Originally Posted by malbert73
I am hearing about the issue with AC ductwork melting or getting brittle, and that makes sense as it is higher volume, lower temperature design. I am also hearing a concern about reverse flow through AC unit- I would make a damper valve of sorts if I were to do this.
1. If I were to replace my AC ducting with more heat resistant ducting- other than cost, would there be a drawback? Is it too big in diameter since it is higher airflow system?
2. Does anyone think I am stupid for thinking of this? I really don't want to devote more locker space to a second set of ducts, and I suppose I can run the genset to heat the boat... I imagine once I factor in the price of components and value my time, i could probably replace most parts on my generator.
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I think it could be done if you can find a valve that would stop the hot air from leaking out through your AC unit(s). Maybe even a manually operated shutoff would be OK since you'd normally be using either heat or AC, but not both on the same day. If you replaced the AC ducting downstream from the shutoff valve with heat resistant ducting, that should solve that problem and you wouldn't have to replace all the AC ducting, just that portion that's downstream from your shutoff valve. To avoid condensation
related issues when you are using that same ducting for AC, you'd want to insulate it if it didn't come that way. Maybe you can buy heat resistant, insulated ducting? Even though the AC ducting is larger diameter than diesel heater normally is, as long as it's sealed tightly at all the joints, the airflow at the outlets will be unaffected. I use 3" wide metal tape to make sure I have no leaks
at any of the intersections in the ducting. I like it because, unlike duct tape, it's easier to remove and doesn't leave such a sticky residue, plus it doesn't get brittle over time and you can squeeze it tightly around oddly shaped objects such as hose clamps so it makes a good seal.
One comfort issue is that normally, AC outlets are located high in the living space but you'd really prefer to have your heat outlets located as low as possible so your toes can enjoy the heat too.
For sailing in cold climates, a diesel heater is such a big upgrade from reverse cycle AC which requires running the genset!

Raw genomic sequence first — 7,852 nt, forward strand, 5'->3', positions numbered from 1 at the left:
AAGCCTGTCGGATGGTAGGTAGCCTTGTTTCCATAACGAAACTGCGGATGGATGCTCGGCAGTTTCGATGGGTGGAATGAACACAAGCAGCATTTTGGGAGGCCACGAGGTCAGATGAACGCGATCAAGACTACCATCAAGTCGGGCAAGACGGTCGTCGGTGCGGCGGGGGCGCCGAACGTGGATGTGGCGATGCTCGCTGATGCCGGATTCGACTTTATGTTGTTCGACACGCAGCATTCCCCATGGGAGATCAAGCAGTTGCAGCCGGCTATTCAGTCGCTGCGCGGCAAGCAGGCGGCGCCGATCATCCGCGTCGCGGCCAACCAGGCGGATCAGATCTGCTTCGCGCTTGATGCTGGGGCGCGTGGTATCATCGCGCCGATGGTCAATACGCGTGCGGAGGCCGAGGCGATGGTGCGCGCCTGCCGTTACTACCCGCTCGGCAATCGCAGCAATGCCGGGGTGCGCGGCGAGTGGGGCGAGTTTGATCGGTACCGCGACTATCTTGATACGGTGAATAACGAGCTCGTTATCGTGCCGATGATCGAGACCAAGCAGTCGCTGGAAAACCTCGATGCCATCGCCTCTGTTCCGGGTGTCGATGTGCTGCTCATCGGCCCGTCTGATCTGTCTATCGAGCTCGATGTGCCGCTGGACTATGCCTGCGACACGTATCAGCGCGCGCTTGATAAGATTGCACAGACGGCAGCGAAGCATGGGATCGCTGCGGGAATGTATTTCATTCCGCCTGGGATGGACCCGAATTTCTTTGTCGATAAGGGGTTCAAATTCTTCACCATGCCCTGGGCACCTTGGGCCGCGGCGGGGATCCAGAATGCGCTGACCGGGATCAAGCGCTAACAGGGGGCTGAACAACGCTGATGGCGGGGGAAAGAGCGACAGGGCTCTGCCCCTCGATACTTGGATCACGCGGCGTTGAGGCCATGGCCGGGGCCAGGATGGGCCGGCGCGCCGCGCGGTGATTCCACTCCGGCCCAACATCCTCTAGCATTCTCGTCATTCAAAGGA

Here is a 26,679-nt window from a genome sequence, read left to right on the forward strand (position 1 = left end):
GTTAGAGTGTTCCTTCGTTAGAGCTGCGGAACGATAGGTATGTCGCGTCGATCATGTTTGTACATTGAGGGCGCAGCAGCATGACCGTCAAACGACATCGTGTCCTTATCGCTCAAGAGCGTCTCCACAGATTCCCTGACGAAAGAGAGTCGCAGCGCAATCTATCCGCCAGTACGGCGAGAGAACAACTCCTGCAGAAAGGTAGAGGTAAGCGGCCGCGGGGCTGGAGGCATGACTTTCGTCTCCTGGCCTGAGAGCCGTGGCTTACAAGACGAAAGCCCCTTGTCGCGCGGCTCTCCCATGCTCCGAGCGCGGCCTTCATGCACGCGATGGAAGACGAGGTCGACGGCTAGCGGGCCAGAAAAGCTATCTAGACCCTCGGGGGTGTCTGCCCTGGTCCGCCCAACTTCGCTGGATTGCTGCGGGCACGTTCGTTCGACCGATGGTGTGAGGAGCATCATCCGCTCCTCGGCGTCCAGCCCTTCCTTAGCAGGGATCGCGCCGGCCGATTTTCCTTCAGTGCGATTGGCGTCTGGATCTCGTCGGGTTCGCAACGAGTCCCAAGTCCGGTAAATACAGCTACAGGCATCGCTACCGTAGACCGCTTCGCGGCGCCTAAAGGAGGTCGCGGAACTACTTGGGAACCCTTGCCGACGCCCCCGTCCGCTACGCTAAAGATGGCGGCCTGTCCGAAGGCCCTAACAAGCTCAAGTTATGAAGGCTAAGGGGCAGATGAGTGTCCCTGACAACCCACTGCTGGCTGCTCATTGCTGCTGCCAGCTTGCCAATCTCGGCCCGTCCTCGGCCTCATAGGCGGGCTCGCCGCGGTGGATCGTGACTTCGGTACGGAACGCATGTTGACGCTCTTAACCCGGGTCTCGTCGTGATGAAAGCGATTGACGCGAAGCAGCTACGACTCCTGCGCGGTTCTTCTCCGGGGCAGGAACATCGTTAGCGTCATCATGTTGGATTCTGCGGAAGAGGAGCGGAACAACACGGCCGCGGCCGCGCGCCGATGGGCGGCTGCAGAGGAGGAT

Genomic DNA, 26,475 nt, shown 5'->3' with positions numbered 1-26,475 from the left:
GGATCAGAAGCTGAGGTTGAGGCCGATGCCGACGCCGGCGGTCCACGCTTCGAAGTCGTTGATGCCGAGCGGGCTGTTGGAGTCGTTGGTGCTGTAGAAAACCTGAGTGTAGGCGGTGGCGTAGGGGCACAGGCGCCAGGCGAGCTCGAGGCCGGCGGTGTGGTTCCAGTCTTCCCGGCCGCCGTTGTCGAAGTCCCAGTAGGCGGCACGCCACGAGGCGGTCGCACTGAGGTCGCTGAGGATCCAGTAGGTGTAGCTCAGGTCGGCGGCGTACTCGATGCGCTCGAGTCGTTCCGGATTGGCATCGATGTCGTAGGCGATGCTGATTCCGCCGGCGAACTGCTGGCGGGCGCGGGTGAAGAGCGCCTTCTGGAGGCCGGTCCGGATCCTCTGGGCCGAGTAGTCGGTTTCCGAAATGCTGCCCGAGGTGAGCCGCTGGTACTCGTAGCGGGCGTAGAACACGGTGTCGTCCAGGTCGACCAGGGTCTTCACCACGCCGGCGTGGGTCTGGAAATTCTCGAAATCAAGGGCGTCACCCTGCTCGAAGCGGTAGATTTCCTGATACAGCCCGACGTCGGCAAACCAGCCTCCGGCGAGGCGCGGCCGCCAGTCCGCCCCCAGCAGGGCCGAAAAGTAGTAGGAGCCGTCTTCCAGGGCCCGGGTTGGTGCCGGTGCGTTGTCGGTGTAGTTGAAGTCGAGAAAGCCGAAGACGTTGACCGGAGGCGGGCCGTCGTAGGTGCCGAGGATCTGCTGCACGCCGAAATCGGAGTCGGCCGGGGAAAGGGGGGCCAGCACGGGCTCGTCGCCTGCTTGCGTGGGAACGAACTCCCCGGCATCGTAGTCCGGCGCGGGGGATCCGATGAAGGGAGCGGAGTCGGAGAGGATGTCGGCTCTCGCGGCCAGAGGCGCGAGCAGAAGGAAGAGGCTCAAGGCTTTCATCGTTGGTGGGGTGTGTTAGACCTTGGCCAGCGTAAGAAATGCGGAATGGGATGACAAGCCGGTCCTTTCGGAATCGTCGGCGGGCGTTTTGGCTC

Even on very cold days I turn it off at night but the first person awake in the morning can turn it back on to take the edge off without waking everyone else aboard.
If you're leaving your boat during a hot day and expect to return late at night when it will be much cooler, to avoid that damp, cool feeling when you return, if your heater is on a thermostat, you can leave it set so it will come on when the boat cools in the early evening.
you can leave it on so no matter how cold and damp it is while on watch on deck
, the inside of the boat is a warm, dry haven no matter how nasty it is on deck
. If you did that with a genset and reverse cycle combo, you'd use a lot more diesel and the noise
of the genset would eventually get on some peoples nerves, especially if you are under sail rather than motoring. I wouldn't worry about putting hours on your genset though because they are made to run almost continuously. It's the short cycles where it doesn't get thoroughly warmed up that kills gensets prematurely. Running it all day while offshore
is better for it than running it for a short time just for a quick shot of heat in the morning.
If you have a heat outlet in your shower
area, you can use it as a drying hanging locker where the off watch hangs their foulies so when it's once again their turn to go back out on deck they can don warm, dry clothing
instead of the same clammy feeling clothing
they removed hours ago. It makes a huge difference in attitude and comfort. Also, with a heat duct in your shower
area, before showering you can make it 80 degrees in that small area so there's no temptation to waste hot water
just trying to get warm. 65 or 70 degree air is fine when you are dry and dressed, but when you're wet and naked, it feels COLD!
I think it's an interesting problem and if you decide to go ahead with it, would enjoy seeing a diagram of your system and what you use for ducting and shutoff valves. I don't think it would work on my boat because I have two AC units located at opposite ends of the boat but if your one set of ducting is set up so it reaches everywhere you want heat, it might work. I can appreciate your reluctance to undertake the installation
of a separate set of ducting when you already have ducts, but the heat ducting is much smaller diameter and I find that I can usually locate it in a locker fastened against the top of it so most people never notice it's there and it doesn't steal hardly any usable space.